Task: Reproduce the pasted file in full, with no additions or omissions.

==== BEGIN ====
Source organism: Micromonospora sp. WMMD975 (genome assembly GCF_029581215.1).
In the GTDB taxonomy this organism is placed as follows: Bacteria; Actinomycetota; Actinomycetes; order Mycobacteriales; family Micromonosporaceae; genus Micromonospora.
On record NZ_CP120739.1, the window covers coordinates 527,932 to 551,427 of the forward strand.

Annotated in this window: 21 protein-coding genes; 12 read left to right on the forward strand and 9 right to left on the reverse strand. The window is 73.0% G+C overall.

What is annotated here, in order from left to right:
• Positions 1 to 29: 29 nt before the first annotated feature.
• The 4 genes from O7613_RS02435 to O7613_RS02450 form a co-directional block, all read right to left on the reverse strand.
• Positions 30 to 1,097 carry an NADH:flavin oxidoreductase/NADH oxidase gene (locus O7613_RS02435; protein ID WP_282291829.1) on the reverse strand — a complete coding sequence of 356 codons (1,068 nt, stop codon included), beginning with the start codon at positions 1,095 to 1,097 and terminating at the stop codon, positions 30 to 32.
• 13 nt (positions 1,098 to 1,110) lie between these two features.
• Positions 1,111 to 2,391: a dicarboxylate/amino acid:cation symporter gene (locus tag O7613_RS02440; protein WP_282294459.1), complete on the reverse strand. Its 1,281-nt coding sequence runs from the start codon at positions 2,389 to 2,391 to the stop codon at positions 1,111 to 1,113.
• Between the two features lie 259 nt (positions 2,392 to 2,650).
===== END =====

Source organism: Micromonospora sp. WMMD975 (genome assembly GCF_029581215.1).
In the GTDB taxonomy this organism is placed as follows: Bacteria; Actinomycetota; Actinomycetes; order Mycobacteriales; family Micromonosporaceae; genus Micromonospora.
On record NZ_CP120739.1, the window covers coordinates 527,932 to 551,427 of the forward strand.

Annotated in this window: 21 protein-coding genes; 12 read left to right on the forward strand and 9 right to left on the reverse strand. The window is 73.0% G+C overall.

What is annotated here, in order from left to right:
• Positions 1 to 29: 29 nt before the first annotated feature.
• The 4 genes from O7613_RS02435 to O7613_RS02450 form a co-directional block, all read right to left on the reverse strand.
• Positions 30 to 1,097 carry an NADH:flavin oxidoreductase/NADH oxidase gene (locus O7613_RS02435; protein ID WP_282291829.1) on the reverse strand — a complete coding sequence of 356 codons (1,068 nt, stop codon included), beginning with the start codon at positions 1,095 to 1,097 and terminating at the stop codon, positions 30 to 32.
• 13 nt (positions 1,098 to 1,110) lie between these two features.
• Positions 1,111 to 2,391: a dicarboxylate/amino acid:cation symporter gene (locus tag O7613_RS02440; protein WP_282294459.1), complete on the reverse strand. Its 1,281-nt coding sequence runs from the start codon at positions 2,389 to 2,391 to the stop codon at positions 1,111 to 1,113.
• Between the two features lie 259 nt (positions 2,392 to 2,650).